Have you ever noticed how many gray pencils there are in most full sets of pencils? Have you ever wondered when to use grays? You’re not alone. Today’s reader question comes from Rice, who asked when to use Prismacolor grays.
There are so many Greys in my Prismacolor set. French Grey, Warm Grey, and Cool Grey. When do I use them, and how do I decide which ones to use?
I don’t use gray pencils very often, even when drawing gray subjects. But gray colors are useful, so let me share a few tips.
When to Use Prismacolor Grays
Since there are a lot of Prismacolor grays, how do you decide when and how to use them?
A good rule of thumb is to use the cool grays when the gray you want to draw is a cooler gray. (Cool grays are a little blue than the warm grays.)
If you’re drawing a landscape or a subject with a background, use cool grays. Layering a cool gray over the background makes it look further away.
Warm grays are a little yellower than cool grays. They work best for drawing grays that lean a little bit toward yellow or that are in the foreground.
French Greys are an odd sort of color. They’re definitely warm, but they’re more brown than gray. They work very well for skin tones with animals. Dark horses, cats or dogs often have darker grays around their eyes, noses, and mouths, and French greys work very well in these areas.
I’ve seen stunning art finished using nothing but French Grey colors. Using the full range of French Greys can be very effective for half-tone art.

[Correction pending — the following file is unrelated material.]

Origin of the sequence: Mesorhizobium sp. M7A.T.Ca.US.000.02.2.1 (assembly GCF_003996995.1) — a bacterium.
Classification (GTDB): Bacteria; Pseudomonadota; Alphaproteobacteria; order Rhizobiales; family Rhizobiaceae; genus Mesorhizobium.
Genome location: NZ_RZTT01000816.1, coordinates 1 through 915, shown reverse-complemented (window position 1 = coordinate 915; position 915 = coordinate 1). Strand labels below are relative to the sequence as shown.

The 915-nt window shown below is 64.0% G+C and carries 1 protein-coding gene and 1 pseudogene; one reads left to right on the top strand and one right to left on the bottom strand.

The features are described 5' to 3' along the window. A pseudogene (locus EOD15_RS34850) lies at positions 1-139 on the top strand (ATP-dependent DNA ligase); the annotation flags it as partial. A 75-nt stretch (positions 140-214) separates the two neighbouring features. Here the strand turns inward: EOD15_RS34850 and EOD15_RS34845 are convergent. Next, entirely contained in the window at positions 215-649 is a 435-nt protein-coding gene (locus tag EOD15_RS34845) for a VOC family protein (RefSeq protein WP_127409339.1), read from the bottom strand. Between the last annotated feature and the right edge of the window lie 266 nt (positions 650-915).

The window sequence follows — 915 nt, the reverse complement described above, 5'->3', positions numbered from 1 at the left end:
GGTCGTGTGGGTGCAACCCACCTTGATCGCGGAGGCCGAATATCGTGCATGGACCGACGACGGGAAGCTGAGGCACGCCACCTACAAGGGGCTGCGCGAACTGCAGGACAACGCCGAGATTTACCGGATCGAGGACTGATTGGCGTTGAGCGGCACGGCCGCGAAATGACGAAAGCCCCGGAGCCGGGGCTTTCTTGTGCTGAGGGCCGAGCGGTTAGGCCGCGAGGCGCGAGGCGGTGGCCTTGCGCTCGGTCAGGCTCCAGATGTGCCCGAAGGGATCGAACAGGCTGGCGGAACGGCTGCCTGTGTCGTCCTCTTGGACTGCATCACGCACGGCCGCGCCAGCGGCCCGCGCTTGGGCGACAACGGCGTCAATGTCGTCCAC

Tone Down Colors That Get Too Bright
Sometimes, you may find the colors you’ve put on the paper are too bright. They’re the right color; they’re just too obvious.
Grays are a perfect way to tone down too-bright colors. Match the type of gray with the type of color, though. Mix warm grays with other warm colors to tone those colors down. Mix cool grays with cool colors.
Match the value of the gray to the value of the other color whether you use cool or warm gray.
Some artists alternate several layers of color with what they call a blending layer. They layer a warm gray that’s a light value over the work they’ve already done to smooth out the color and develop saturation. I have tried this technique a couple of times and it does work.
Apply blending layers with light pressure and careful stroking. Use a sharp pencil, too.
Three Ways to Use Prismacolor Grays
These three tips for using gray colors should help you find a use for them. But even if you don’t, don’t worry about it. I have so many gray Prismacolor pencils in my stash, that I’ll never use them all!
Because I don’t use grays very often.
I hope that helps.
I liked this article. I use greys for toning down colors like you said. They also work well for rocks and also for shadows.
That’s a good tip. I haven’t drawn a rock in a couple of years, and that one was brown!
i agree with gail—i use greys a lot for rocks, paved roads, shadows, etc. sometimes on old buildings too.
Those are good things to use grays on. Thank you for sharing!